(Seriously, as a pastor, Jan Karon’s Mitford novels – while occasionally a bit simplistic – and Patrick Taylor’s Irish Country Doctor series are morale-boosting manuals on how to live life in service to the “takes all kinds” variety of people you find in a church and still keep your sanity and sense of humor. Prayer and whiskey both seem to help.)

I do have a picture frame conveniently placed in front of the Mitford series just in case a guest is feeling super judgmental. So maybe I still have some work to do.

But these prolonged tidying forays have taught me that Marie Kondo is spot on about at least one thing: my wardrobe/bookshelf/kitchen drawers feel the happiest when I focus on my feelings (whether I love something) rather than my thoughts (rationales for why I “should” keep an item).

Oh, and she’s right about boxes for organizing. So helpful.

So since I like seeing pictures of other people’s lovely, neat drawers after they’ve been Kondo’d, I thought I’d share my sock and underwear drawer, where I just axed two pairs of socks (donated) and two pairs of saggy underwear (textile recycling) that were still “practical” but utterly unjoyful. I also just realized I would feel mentally happier if I used one little storage box (from some storage system I bought years ago and then tried to make my spouse use for computer stuff) to give it a little structure instead of letting all the socks and underwear run together:

(Yes, I roll my big socks and undies Kondo-style because it’s aesthetically pleasing but ball the athletic socks because I can’t be bothered. I am a walking contradiction, what can I say?)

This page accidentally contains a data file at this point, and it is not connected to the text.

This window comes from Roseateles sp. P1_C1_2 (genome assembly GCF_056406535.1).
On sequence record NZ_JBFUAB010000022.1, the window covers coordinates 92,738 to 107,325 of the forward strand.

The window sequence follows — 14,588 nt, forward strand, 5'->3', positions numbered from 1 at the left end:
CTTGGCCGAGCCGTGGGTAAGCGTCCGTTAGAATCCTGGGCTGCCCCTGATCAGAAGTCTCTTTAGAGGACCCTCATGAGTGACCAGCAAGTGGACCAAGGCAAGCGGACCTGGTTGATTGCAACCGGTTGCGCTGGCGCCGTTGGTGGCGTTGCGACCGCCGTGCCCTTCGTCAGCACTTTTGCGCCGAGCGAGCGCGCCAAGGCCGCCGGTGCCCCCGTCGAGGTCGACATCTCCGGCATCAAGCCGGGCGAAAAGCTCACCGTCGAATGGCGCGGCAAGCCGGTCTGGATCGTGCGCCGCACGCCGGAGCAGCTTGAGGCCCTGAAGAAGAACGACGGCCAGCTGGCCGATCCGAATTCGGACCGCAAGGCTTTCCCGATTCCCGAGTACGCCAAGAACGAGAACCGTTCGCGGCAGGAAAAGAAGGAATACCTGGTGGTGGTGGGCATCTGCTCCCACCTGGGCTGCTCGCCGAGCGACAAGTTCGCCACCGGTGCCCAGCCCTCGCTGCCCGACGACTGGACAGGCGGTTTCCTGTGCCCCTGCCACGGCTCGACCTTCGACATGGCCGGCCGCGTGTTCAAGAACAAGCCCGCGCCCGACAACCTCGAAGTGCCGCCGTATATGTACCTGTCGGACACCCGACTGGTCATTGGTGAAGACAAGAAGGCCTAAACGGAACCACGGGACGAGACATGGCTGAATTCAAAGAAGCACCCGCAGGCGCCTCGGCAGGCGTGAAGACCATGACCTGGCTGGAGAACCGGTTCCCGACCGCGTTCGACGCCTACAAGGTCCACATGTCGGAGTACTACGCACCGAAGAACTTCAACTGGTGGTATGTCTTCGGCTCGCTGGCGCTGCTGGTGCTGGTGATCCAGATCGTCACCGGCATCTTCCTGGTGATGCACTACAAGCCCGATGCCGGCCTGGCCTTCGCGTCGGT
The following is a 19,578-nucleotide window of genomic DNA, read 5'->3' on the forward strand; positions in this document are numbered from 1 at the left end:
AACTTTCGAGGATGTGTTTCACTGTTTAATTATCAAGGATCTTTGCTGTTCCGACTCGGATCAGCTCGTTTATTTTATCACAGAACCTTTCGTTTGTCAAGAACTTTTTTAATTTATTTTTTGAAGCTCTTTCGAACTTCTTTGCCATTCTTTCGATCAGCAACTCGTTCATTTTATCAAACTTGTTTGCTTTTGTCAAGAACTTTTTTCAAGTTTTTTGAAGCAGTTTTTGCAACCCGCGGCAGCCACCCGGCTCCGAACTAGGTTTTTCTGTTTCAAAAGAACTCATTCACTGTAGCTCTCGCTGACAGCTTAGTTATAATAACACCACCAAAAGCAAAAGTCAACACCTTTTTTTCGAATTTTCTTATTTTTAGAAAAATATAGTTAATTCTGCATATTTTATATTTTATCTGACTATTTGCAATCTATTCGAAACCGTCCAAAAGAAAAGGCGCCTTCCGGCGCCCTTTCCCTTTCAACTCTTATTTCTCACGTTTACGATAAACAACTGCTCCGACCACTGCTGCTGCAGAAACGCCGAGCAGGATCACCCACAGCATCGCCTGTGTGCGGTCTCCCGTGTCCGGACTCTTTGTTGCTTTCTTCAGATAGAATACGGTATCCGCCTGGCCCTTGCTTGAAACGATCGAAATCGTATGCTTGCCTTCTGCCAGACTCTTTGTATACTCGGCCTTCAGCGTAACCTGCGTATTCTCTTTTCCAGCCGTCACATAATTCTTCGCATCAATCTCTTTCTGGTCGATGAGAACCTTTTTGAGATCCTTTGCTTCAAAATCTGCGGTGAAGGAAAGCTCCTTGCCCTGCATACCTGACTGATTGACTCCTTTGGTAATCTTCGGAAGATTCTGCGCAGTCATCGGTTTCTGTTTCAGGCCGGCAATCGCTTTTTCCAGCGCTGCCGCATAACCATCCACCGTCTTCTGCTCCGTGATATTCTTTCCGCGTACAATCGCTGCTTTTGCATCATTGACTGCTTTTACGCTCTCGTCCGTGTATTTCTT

Disclaimer: if you don’t count the three-pack of new underwear I picked up at a Goodwill in North Carolina, absolutely none of these clothes are thrifted, because used socks and underwear rarely make it to thrift stores and when they do, I’m not buying them. And because the sleep t-shirts are from my childhood and the bras are retail – saggy used bras that may or may not be my size are not something I thrift. (Oh, the wonders of a proper bra-fitting! High on my list once I have exited the maternity/postpartum stages.)

(Wait! I lied! The King Kong Empire State building t-shirt was a prize find from the Scituate Goodwill in college. Still use it as a sleep shirt because it’s worn so wonderfully thin and comfy.)

Cute and practical but no-longer joy-sparking socks:

Well, that was a heftily psychological excuse to show you my sock drawer.

What’s your psychological approach to tidying? Or your practical approach to organizing your sock drawer?

Why I’m Skipping the 10×10 Challenge This Summer

If you’ve been reading for awhile (hi! thank you!), you probably have become familiar with the 10×10 challenge – 10 pieces of clothing to make 10 outfits over 10 days. Started by Lee Vosburgh and Caroline Rector, it’s a way to practice contentment with your closet, to get creative with what you already have, and to get inspired by other people doing the same.

In the past I’ve had fun with the challenge and learned something (click that 10×10 link in the first sentence to read up on all that). But this time around, I’m skipping it.

It’s not because I don’t think I could pull it off; ironically, I’m pretty much living a 10×10 all the time thanks to an edited maternity wardrobe.


Variations on themes here, people.